We began our ‘Armenian journey’ in Yerevan, arriving by sleeper train from Tbilisi. We instantly fell in love with this bright and cosmopolitan city, so modern and chic. We were delighted to see a variety of international restaurants, buzzing cafés and beautiful modern sculptures adorning the city centre. The prices, however, were less appealing. Although less expensive than most European cities, accommodation in a hostel dorm will set you back about £10 per person and eating out quickly adds up! What’s more, although a lot of beautiful and interesting sites are merely a 40 minute drive from Yerevan, very few are served by public transport, so taxis tend to be the only option. And the drivers know it only too well!
Mount Ararat is one distinctive feature that dominants the skyline in Yerevan and the main highway down South. This biblical mountain, whereby Noah is believed to have landed his boat, is iconic for Armenia. Yet it is a constant reminder of a bitter history between Turkey and Armenia. Widely referred by Armenians as ‘Western Armenia’, Mt. Ararat rests in the disputed land currently part of Eastern Turkey. The tension from the tragic and bloody history of the Armenian Genocide and the loss of land can be felt in Armenia, particularly as this year marks the 100th Anniversary of the brutal murders of Armenians that took place in 1915. Today, in Yerevan, a fantastic Genocide Museum stands tall, detailing the tragic events and is a must see.
What we found most interesting, particularly since we had visited parts of ‘Western Armenia’ (Turkey) less than a month before, was the complete lack of acknowledgement of these events on the Turkish side of the border. Perhaps unsurprisingly, there was no mention at all about the land previously being home to Armenians. For all the historic stories that people told us, all missed out a very crucial and very recent event. One would, in hindsight, love to return to find out more of the Turkish version of events.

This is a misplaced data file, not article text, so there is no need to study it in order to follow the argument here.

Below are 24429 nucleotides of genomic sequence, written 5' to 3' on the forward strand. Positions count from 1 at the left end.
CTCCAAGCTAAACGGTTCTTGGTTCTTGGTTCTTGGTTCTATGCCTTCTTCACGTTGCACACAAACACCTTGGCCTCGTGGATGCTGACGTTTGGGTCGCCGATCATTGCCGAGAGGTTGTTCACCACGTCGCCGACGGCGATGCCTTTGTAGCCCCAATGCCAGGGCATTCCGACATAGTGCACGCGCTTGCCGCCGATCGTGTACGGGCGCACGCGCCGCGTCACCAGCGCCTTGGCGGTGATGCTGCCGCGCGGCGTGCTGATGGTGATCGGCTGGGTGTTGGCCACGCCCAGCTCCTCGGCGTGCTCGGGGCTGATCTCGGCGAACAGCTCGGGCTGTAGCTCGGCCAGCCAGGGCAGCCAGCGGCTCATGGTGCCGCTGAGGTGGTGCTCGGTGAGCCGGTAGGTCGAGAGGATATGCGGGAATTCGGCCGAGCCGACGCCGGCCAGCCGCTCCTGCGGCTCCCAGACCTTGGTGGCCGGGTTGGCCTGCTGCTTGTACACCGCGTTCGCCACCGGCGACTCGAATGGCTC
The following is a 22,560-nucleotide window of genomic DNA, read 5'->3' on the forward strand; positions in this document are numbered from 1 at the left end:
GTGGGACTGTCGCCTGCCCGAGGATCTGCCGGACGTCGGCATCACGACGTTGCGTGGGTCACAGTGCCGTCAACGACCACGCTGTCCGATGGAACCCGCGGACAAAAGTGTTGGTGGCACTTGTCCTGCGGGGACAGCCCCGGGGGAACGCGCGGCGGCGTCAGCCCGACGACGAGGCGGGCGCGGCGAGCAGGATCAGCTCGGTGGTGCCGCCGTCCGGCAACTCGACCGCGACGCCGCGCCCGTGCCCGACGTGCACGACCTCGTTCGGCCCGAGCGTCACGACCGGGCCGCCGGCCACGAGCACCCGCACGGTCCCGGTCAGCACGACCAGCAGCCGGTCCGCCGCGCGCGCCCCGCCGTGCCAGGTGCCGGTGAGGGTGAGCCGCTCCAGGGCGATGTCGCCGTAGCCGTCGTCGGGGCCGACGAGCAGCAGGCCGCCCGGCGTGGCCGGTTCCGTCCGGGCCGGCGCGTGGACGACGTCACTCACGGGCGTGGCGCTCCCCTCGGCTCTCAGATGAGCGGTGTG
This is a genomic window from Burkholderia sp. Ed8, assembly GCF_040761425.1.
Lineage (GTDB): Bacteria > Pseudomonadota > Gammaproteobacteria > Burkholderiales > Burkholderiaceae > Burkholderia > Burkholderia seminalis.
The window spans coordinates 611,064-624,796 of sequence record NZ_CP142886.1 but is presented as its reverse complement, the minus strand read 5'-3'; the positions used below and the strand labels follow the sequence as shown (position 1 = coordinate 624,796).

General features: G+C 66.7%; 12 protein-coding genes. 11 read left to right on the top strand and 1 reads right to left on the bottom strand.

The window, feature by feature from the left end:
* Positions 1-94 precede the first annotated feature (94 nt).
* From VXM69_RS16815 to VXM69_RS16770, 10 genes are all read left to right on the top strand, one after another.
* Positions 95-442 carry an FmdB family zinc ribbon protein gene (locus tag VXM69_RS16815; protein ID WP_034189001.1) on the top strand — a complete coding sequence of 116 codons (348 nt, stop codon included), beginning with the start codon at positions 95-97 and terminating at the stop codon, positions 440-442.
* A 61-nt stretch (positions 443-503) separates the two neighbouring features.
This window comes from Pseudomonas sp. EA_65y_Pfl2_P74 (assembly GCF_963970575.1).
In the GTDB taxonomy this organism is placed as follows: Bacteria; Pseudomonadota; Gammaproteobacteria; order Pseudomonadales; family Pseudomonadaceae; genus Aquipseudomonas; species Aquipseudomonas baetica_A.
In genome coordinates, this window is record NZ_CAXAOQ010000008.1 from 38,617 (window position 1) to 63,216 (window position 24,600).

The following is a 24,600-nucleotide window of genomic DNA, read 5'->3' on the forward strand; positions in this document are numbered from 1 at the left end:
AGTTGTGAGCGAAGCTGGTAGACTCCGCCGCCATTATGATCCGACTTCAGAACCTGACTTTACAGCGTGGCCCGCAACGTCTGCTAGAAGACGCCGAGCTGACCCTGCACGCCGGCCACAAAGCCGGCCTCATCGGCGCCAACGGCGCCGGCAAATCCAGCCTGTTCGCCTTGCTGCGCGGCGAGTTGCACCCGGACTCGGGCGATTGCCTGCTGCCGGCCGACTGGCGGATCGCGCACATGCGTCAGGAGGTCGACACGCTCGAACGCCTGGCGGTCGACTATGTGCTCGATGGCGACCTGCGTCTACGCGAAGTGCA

However, for now we had a journey to make! Although we thoroughly enjoyed Yerevan and could easily have spent our days there, we were keen to discover the more authentic Armenia.Yerevan hosts just over one million people; 35% of Armenia’s total population. The main universities and businesses are here, resulting in a massive exodus. The rest of the country is therefore known to be vastly different, set back in time, more traditional, and of course, much poorer. Nevertheless the countryside is famed for its landscape and natural beauty, both the green mountains of the North and the dry arid South contrasting each other. With taxis being the only option, we decided to rely on the Armenians’ reputation as friendly and welcoming and set out to hitchhike our way around the country instead.
We did not expect our hitchhiking experience to be so easy and enjoyable! From the first moment we hesitantly put our thumbs out, someone stopped and that marked our luck from there on. Throughout our whole journey, we never waited more than 10 minutes before being picked up.
We started by heading North to places such as Dilijan and Sevan. On our way to Sevan we were picked up by Artur, the chief policeman for Sevan. He pulled over in his big shiny 4×4, initially scaring us with his dark shades and military uniform. We soon saw that despite his gruff manner he was keen to show us around. Clearly a man of status, he drove us to luxurious hotels and pads, stopping for a coffee and Armenian pastries in a lakeside hotel. They opened up the café just for us! Artur told us about his holidays in Dubai, his villa in Greece and his ten year old son’s jet-ski. This was our first taste of Armenian pride in flashy material possessions and ‘bling bling’!
After a few days touring the lucious green landscape of Northern Armenia, we decided it was time to head down South, reputedly the most beautiful part of the country. We were hardly out of Yerevan when we were picked up by a group of giggling young girls, friendly and with excellent English. Curious and keen to practice their English, they invited us to their family home in the town of ‘Artashat’. Although we had already been to two houses for food and drink that day, visited people’s shops and market stands, it was an offer we could not refuse! Meeting people and discovering their culture and ways of living is what brings us the most pleasure whilst travelling. And this time we really had found a gem!